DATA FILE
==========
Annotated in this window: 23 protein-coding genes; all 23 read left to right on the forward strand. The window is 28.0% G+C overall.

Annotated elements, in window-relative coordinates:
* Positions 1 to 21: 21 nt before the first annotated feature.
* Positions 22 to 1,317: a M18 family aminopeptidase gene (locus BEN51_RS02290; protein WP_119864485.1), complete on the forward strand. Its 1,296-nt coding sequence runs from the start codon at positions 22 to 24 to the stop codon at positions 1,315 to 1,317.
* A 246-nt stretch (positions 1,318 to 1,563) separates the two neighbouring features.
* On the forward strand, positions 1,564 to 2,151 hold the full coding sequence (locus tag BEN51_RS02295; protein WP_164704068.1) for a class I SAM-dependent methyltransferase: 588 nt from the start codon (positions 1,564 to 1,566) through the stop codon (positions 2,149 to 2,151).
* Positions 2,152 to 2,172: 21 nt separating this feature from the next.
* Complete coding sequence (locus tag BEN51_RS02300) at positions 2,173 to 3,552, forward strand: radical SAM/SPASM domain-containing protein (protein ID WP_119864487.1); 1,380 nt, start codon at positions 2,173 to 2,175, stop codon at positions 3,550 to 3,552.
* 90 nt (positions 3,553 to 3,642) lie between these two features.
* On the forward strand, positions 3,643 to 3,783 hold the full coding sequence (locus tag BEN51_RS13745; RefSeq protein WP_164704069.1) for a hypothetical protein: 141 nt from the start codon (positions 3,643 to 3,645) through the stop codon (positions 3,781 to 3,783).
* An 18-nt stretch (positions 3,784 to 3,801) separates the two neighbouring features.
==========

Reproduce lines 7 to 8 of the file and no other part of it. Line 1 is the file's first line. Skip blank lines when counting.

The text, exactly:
* Positions 2,152 to 2,172: 21 nt separating this feature from the next.
* Complete coding sequence (locus tag BEN51_RS02300) at positions 2,173 to 3,552, forward strand: radical SAM/SPASM domain-containing protein (protein ID WP_119864487.1); 1,380 nt, start codon at positions 2,173 to 2,175, stop codon at positions 3,550 to 3,552.